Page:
Antarctica Has Lost Nearly 3 Trillion Tonnes of Ice Since 1992

The Antarctic may have lost nearly 3 trillion metric tons (tonnes) of ice since the early 1990s, according to a landmark study published in the journal Nature.

The new findings are the result of the most complete satellite survey of Antarctic ice sheet change to date, involving 84 scientists from 44 international organizations (including NASA and the European Space Agency).

The researchers estimated that ice loss in the period between 1992 and 2017 could be as high as 2,720 billion metric tons. (Although the number may also be as low as 1,390 billion metric tons, due to uncertainties in the data.)

Worryingly, the paper demonstrated that the rate of ice loss has tripled in recent times. Prior to 2012 the continent was losing ice at a rate of around 76 billion metric tons per year. But in the period between 2012 and 2017, the figure jumped to a staggering 219 billion metric tons per year. This equates to a 0.6 millimeter annual rise in global sea levels. (In total, sea levels are rising about 3 millimeters a year, according to NASA.)

Knowing how much ice Antarctica is losing is critical to understanding how climate change will affect humanity both now and in the future, given the fact that the continent contains enough frozen water to raise sea levels by 58 meters. This is more than enough to completely submerge coastal cities around the world, but even much smaller rises will severely affect these populations.

"We have long suspected that changes in Earth's climate will affect the polar ice sheets," Andrew Shepherd, a professor of Earth observation from the University of Leeds, who led the research, said in a statement. "Thanks to the satellites our space agencies have launched, we can now track their ice losses and global sea level contribution with confidence.

"According to our analysis, there has been a steep increase in ice losses from Antarctica during the past decade, and the continent is causing sea levels to rise faster today than at any time in the past 25 years," Shepherd added. "This has to be a concern for the governments we trust to protect our coastal cities and communities."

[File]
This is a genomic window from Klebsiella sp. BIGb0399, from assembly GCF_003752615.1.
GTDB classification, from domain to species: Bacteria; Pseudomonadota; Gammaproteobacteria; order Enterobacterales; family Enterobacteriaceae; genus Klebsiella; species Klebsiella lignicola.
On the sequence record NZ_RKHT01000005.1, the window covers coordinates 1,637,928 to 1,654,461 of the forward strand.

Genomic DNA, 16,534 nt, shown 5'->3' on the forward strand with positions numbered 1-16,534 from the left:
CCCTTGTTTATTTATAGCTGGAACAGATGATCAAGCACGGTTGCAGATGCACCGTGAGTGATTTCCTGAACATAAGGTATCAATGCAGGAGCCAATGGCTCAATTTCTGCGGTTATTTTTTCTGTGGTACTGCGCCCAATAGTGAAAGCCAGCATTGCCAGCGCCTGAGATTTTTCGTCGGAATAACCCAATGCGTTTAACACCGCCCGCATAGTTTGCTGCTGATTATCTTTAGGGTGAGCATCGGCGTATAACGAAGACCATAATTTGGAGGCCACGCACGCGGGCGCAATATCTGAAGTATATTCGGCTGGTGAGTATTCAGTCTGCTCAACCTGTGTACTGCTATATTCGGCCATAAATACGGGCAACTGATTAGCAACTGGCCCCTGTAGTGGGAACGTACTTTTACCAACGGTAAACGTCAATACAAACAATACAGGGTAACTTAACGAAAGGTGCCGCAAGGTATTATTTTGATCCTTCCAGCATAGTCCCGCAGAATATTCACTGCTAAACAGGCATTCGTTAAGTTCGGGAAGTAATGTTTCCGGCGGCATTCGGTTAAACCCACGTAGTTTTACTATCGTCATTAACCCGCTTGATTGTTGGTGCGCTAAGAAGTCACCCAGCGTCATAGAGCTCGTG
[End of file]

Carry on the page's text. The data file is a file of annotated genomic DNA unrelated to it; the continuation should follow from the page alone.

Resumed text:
Shepherd told Newsweek that there is a combination of factors that have led to the increased rate of ice loss in recent years, all of which are indicators of climate change. They included Antarctic glaciers speeding up in the wake of ice-shelf collapse, warming waters in the Amundsen sea—which lies to the west of the continent—and reduced ice sheet growth in East Antarctica.

Summer clouds swirl in around the Staccato Peaks of Alexander Island, Antarctica. High snowfall and strong weather gradients in this mountainous area make assessment of glacier mass balance particularly challenging. Hamish Pritchard, BAS

He added that the new results have implications for predicting global sea level rise in the future. Based on data gathered for the period between 1992 and 2011, Antarctica was heading toward the lower range of Intergovernmental Panel on Climate Change (IPCC) projections, which pointed to a global sea level rise of a just few centimeters by 2100. Now the continent looks to be tracking toward the upper range, which would mean a rise of 15 centimeters by the end of the century.

Twila Moon, a research scientist at the National Snow and Ice Data Center, University of Colorado, who was not involved in the study, said the research was further confirmation that Antarctica is losing ice at an "increasingly fast pace."

"Continued ice loss in Antarctica is of great concern for humanity, affecting coastal communities, people, and infrastructure," Moon said in a statement. "The good news is that limited climate change can slow the rate of ice loss, and there are many proven actions that can reduce climate change and be implemented immediately. The time is now for all of us to act."